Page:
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The Flinders papersletters and documents about the explorer Matthew Flinders (1774-1814)
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Loose pages from Flinders' private letterbook (3 of 6). To Christopher Smith 1800. (FLI04) Page 2

doing such generous things. I shall have occasion to mention this
brother Paddy again: I wish you knew him!
    I think you will believe me when I say, that although the
things you have sent me, were those that I was most in want of
yet would I rather have received a ^ long letter from you, telling me of
your situation and prospects, than the whole of them. Why my
good friend, did you not write a letter, accompanying yours to
Mr Campbell, he could at least as easily have sent that as
what I have now received.
    I am much in hopes, that a letter which I wrote to you
in April last by Mr Ferguƒson of the Rebecca, is received before
this. It was a long letter, and would explain to you my ideas
and prospects, ^ wishes principally relative to the country trade in In-
-dia. I requested an answer to be directed to me at the Cape,
and a duplicate of it to be sent to England should it be
very material. I now hope that the latter has taken place, for
the time of our sailing for England has now been so long pro-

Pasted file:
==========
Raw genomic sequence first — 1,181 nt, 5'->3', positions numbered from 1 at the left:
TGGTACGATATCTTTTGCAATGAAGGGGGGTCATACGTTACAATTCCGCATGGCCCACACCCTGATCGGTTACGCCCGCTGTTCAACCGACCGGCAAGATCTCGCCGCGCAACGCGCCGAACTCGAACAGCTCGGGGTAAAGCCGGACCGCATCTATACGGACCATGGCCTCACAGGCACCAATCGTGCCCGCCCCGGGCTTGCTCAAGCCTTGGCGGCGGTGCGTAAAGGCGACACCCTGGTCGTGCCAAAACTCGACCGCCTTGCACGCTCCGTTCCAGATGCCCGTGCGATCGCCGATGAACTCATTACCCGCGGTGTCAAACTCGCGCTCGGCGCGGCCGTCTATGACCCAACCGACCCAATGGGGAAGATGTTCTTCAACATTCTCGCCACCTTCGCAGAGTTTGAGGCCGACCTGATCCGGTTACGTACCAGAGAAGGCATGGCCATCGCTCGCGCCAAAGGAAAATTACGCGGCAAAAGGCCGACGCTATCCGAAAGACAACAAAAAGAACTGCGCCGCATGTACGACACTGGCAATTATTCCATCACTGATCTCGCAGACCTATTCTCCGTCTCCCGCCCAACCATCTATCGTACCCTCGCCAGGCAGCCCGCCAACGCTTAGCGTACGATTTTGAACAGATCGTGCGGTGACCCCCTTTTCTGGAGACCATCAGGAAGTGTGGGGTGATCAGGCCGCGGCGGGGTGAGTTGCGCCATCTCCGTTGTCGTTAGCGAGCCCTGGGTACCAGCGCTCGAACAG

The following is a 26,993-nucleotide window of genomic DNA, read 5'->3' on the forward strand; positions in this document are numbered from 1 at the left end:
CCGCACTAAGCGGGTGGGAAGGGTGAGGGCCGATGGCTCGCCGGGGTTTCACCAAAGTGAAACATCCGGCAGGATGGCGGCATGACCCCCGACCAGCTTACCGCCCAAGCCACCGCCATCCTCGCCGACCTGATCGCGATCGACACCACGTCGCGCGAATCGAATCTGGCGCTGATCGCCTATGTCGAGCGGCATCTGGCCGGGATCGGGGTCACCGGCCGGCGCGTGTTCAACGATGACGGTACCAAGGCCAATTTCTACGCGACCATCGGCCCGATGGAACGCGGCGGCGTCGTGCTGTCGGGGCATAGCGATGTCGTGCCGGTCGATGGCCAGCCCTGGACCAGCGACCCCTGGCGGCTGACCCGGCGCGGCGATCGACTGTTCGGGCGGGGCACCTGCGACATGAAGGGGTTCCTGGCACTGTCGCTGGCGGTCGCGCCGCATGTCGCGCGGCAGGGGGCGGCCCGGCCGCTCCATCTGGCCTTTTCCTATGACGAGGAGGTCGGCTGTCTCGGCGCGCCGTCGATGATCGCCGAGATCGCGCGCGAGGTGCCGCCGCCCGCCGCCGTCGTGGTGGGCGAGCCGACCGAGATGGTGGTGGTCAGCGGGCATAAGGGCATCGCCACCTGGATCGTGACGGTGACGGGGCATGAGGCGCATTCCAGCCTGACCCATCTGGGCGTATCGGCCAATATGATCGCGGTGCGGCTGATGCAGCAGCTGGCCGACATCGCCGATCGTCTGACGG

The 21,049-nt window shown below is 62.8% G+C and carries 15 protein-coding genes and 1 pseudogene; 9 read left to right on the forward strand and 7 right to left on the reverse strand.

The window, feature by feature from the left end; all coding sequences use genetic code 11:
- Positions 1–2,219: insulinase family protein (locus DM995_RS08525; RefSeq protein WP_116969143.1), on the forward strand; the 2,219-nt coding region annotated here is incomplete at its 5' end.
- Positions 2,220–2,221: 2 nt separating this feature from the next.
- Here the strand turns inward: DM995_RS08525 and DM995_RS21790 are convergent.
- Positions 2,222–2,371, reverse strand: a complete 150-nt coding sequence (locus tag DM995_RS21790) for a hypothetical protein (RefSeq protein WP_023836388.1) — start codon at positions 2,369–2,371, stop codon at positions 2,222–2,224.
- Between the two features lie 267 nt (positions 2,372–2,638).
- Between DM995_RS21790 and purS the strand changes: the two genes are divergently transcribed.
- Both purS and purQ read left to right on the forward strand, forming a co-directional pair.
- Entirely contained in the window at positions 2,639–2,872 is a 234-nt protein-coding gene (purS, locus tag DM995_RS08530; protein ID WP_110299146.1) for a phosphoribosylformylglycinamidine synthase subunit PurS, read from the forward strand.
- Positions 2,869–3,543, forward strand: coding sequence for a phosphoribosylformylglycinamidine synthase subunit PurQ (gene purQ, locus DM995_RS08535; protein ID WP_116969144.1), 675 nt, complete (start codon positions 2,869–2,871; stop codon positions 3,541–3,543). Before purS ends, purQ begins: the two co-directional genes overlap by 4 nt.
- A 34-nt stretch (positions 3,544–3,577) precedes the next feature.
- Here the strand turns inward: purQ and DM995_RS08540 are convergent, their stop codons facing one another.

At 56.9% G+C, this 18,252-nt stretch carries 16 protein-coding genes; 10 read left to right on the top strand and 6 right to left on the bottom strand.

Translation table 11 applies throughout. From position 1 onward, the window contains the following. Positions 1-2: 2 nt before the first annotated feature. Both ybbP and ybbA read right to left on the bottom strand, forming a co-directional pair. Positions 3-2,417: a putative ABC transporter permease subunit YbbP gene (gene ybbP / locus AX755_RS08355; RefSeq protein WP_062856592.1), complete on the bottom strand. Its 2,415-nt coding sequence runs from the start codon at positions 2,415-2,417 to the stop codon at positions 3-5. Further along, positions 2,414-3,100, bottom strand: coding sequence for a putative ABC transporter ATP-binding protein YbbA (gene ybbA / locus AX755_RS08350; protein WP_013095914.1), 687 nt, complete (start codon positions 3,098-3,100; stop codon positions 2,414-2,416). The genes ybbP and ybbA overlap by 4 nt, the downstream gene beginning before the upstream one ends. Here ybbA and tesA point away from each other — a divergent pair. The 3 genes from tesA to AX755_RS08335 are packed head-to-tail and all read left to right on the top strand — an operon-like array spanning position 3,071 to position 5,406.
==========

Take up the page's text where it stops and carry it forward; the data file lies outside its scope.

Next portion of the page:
-tracted, that we cannot go into Table Bay; and therefore St
is the place we touch at for water. From thence how-
-ever, I shall write to the Cape, begging to have all letters for
me sent on to England. The main purport of my letter to you
was to ask you how far I might ^ benifit myself by entring [sic] into the
Country service, and to beg of you to gain information upon that lead
for me. But in addition to that letter, I ought now to inform you,
partly that you may not think yourself the only decent good Irishman in the world
that a gentleman, who is no other than the brother Paddy be-
-fore mentioned, has, upon certain ^ very liberal conditions, given me the com-
-mand of a sum of money upon our arrival in England, which
will enable me to enter upon certain speculations and give me
the command of a ship. Should not my own service present some-
-thing more desireable [sic], this is to be my future plan, of which,
if your letter in England informs me where to direct, I shall
write you more particularly if ^ on its taking place; nevertheleƒs,
your information relative to the Country service will be very

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Related people
Smith, Christopher
Campbell, Robert
Flinders, Matthew
Wiles, James

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